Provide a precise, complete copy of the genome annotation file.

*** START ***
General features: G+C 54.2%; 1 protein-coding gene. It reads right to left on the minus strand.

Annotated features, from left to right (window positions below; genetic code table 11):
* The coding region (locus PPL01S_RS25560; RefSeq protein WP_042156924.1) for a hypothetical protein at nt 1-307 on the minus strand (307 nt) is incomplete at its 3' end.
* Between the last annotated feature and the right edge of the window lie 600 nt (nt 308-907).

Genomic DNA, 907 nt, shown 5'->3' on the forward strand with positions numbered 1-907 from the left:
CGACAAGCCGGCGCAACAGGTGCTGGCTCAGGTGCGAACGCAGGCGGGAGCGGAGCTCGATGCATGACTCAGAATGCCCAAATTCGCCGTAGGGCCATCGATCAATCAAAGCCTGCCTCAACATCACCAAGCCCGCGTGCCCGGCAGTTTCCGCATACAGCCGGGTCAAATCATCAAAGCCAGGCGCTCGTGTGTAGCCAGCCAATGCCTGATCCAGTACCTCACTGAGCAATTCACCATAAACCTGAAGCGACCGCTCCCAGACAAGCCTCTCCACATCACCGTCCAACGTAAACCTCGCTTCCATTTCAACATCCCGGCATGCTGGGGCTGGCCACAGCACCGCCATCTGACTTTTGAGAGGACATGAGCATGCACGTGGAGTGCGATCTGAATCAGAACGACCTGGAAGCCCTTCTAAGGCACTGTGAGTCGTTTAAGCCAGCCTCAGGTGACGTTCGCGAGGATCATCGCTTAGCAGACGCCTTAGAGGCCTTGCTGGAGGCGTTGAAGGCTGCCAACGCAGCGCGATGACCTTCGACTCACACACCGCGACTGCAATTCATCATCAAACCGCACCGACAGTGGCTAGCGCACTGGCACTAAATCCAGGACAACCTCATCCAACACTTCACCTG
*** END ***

General features: G+C 54.2%; 1 protein-coding gene. It reads right to left on the minus strand.

Annotated features, from left to right (window positions below; genetic code table 11):
* The coding region (locus PPL01S_RS25560; RefSeq protein WP_042156924.1) for a hypothetical protein at nt 1-307 on the minus strand (307 nt) is incomplete at its 3' end.
* Between the last annotated feature and the right edge of the window lie 600 nt (nt 308-907).

Genomic DNA, 907 nt, shown 5'->3' on the forward strand with positions numbered 1-907 from the left:
CGACAAGCCGGCGCAACAGGTGCTGGCTCAGGTGCGAACGCAGGCGGGAGCGGAGCTCGATGCATGACTCAGAATGCCCAAATTCGCCGTAGGGCCATCGATCAATCAAAGCCTGCCTCAACATCACCAAGCCCGCGTGCCCGGCAGTTTCCGCATACAGCCGGGTCAAATCATCAAAGCCAGGCGCTCGTGTGTAGCCAGCCAATGCCTGATCCAGTACCTCACTGAGCAATTCACCATAAACCTGAAGCGACCGCTCCCAGACAAGCCTCTCCACATCACCGTCCAACGTAAACCTCGCTTCCATTTCAACATCCCGGCATGCTGGGGCTGGCCACAGCACCGCCATCTGACTTTTGAGAGGACATGAGCATGCACGTGGAGTGCGATCTGAATCAGAACGACCTGGAAGCCCTTCTAAGGCACTGTGAGTCGTTTAAGCCAGCCTCAGGTGACGTTCGCGAGGATCATCGCTTAGCAGACGCCTTAGAGGCCTTGCTGGAGGCGTTGAAGGCTGCCAACGCAGCGCGATGACCTTCGACTCACACACCGCGACTGCAATTCATCATCAAACCGCACCGACAGTGGCTAGCGCACTGGCACTAAATCCAGGACAACCTCATCCAACACTTCACCTG